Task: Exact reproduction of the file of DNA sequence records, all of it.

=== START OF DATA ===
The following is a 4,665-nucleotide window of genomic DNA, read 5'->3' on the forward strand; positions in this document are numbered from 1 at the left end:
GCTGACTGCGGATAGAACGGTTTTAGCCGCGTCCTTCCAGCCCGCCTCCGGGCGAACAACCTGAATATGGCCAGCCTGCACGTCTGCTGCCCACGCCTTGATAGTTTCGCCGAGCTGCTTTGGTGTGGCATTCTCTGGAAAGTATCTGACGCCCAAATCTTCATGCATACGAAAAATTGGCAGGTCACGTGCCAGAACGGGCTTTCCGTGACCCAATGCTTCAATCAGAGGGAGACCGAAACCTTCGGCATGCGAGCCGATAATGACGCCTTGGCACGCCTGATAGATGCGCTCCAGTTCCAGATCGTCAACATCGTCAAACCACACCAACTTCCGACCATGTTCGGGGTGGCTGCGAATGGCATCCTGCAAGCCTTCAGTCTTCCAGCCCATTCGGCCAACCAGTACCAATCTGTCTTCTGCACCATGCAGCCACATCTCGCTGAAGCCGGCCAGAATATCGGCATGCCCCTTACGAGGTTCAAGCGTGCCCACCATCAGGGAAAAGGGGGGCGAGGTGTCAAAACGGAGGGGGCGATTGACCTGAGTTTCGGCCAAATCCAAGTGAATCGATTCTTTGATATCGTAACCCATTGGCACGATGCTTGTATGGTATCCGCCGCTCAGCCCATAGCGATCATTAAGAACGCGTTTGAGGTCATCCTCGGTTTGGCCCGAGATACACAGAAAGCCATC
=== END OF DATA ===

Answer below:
The following is a 4,665-nucleotide window of genomic DNA, read 5'->3' on the forward strand; positions in this document are numbered from 1 at the left end:
GCTGACTGCGGATAGAACGGTTTTAGCCGCGTCCTTCCAGCCCGCCTCCGGGCGAACAACCTGAATATGGCCAGCCTGCACGTCTGCTGCCCACGCCTTGATAGTTTCGCCGAGCTGCTTTGGTGTGGCATTCTCTGGAAAGTATCTGACGCCCAAATCTTCATGCATACGAAAAATTGGCAGGTCACGTGCCAGAACGGGCTTTCCGTGACCCAATGCTTCAATCAGAGGGAGACCGAAACCTTCGGCATGCGAGCCGATAATGACGCCTTGGCACGCCTGATAGATGCGCTCCAGTTCCAGATCGTCAACATCGTCAAACCACACCAACTTCCGACCATGTTCGGGGTGGCTGCGAATGGCATCCTGCAAGCCTTCAGTCTTCCAGCCCATTCGGCCAACCAGTACCAATCTGTCTTCTGCACCATGCAGCCACATCTCGCTGAAGCCGGCCAGAATATCGGCATGCCCCTTACGAGGTTCAAGCGTGCCCACCATCAGGGAAAAGGGGGGCGAGGTGTCAAAACGGAGGGGGCGATTGACCTGAGTTTCGGCCAAATCCAAGTGAATCGATTCTTTGATATCGTAACCCATTGGCACGATGCTTGTATGGTATCCGCCGCTCAGCCCATAGCGATCATTAAGAACGCGTTTGAGGTCATCCTCGGTTTGGCCCGAGATACACAGAAAGCCATC